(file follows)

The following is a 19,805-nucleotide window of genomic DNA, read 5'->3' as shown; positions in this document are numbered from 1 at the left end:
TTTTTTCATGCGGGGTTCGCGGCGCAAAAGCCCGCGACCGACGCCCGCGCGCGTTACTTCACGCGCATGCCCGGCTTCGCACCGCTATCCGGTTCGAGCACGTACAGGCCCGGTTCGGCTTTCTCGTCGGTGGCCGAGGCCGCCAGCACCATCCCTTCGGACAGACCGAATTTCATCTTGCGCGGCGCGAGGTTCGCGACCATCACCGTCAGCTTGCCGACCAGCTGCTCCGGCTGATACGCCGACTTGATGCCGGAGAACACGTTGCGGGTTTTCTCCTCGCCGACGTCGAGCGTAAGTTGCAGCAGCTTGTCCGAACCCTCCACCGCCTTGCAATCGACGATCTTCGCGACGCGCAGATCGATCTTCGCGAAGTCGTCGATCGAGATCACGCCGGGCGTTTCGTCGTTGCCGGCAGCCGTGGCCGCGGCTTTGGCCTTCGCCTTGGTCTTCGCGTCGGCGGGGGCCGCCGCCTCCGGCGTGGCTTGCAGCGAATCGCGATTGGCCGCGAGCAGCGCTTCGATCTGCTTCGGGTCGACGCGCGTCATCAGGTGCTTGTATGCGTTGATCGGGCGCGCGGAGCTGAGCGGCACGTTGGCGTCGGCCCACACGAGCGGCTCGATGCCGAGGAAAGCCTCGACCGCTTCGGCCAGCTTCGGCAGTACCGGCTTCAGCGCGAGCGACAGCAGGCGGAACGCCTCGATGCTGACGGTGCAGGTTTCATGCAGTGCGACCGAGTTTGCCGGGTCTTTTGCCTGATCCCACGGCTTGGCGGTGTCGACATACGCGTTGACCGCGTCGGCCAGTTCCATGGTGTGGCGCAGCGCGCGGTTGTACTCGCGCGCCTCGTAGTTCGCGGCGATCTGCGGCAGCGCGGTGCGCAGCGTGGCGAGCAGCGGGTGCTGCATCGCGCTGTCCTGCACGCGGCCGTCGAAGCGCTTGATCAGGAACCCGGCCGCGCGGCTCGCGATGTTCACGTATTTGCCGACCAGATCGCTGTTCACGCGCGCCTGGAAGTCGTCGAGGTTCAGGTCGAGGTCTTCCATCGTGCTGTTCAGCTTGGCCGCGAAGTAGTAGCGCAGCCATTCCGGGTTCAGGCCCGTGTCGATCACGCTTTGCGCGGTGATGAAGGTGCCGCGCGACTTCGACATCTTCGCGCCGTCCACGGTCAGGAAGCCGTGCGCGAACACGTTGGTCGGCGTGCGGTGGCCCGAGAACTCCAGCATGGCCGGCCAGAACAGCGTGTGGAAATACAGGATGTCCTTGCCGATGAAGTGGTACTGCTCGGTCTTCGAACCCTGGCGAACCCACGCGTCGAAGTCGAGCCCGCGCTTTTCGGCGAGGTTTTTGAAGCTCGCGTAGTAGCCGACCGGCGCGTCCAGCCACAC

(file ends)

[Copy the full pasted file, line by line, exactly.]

The following is a 19,805-nucleotide window of genomic DNA, read 5'->3' as shown; positions in this document are numbered from 1 at the left end:
TTTTTTCATGCGGGGTTCGCGGCGCAAAAGCCCGCGACCGACGCCCGCGCGCGTTACTTCACGCGCATGCCCGGCTTCGCACCGCTATCCGGTTCGAGCACGTACAGGCCCGGTTCGGCTTTCTCGTCGGTGGCCGAGGCCGCCAGCACCATCCCTTCGGACAGACCGAATTTCATCTTGCGCGGCGCGAGGTTCGCGACCATCACCGTCAGCTTGCCGACCAGCTGCTCCGGCTGATACGCCGACTTGATGCCGGAGAACACGTTGCGGGTTTTCTCCTCGCCGACGTCGAGCGTAAGTTGCAGCAGCTTGTCCGAACCCTCCACCGCCTTGCAATCGACGATCTTCGCGACGCGCAGATCGATCTTCGCGAAGTCGTCGATCGAGATCACGCCGGGCGTTTCGTCGTTGCCGGCAGCCGTGGCCGCGGCTTTGGCCTTCGCCTTGGTCTTCGCGTCGGCGGGGGCCGCCGCCTCCGGCGTGGCTTGCAGCGAATCGCGATTGGCCGCGAGCAGCGCTTCGATCTGCTTCGGGTCGACGCGCGTCATCAGGTGCTTGTATGCGTTGATCGGGCGCGCGGAGCTGAGCGGCACGTTGGCGTCGGCCCACACGAGCGGCTCGATGCCGAGGAAAGCCTCGACCGCTTCGGCCAGCTTCGGCAGTACCGGCTTCAGCGCGAGCGACAGCAGGCGGAACGCCTCGATGCTGACGGTGCAGGTTTCATGCAGTGCGACCGAGTTTGCCGGGTCTTTTGCCTGATCCCACGGCTTGGCGGTGTCGACATACGCGTTGACCGCGTCGGCCAGTTCCATGGTGTGGCGCAGCGCGCGGTTGTACTCGCGCGCCTCGTAGTTCGCGGCGATCTGCGGCAGCGCGGTGCGCAGCGTGGCGAGCAGCGGGTGCTGCATCGCGCTGTCCTGCACGCGGCCGTCGAAGCGCTTGATCAGGAACCCGGCCGCGCGGCTCGCGATGTTCACGTATTTGCCGACCAGATCGCTGTTCACGCGCGCCTGGAAGTCGTCGAGGTTCAGGTCGAGGTCTTCCATCGTGCTGTTCAGCTTGGCCGCGAAGTAGTAGCGCAGCCATTCCGGGTTCAGGCCCGTGTCGATCACGCTTTGCGCGGTGATGAAGGTGCCGCGCGACTTCGACATCTTCGCGCCGTCCACGGTCAGGAAGCCGTGCGCGAACACGTTGGTCGGCGTGCGGTGGCCCGAGAACTCCAGCATGGCCGGCCAGAACAGCGTGTGGAAATACAGGATGTCCTTGCCGATGAAGTGGTACTGCTCGGTCTTCGAACCCTGGCGAACCCACGCGTCGAAGTCGAGCCCGCGCTTTTCGGCGAGGTTTTTGAAGCTCGCGTAGTAGCCGACCGGCGCGTCCAGCCACAC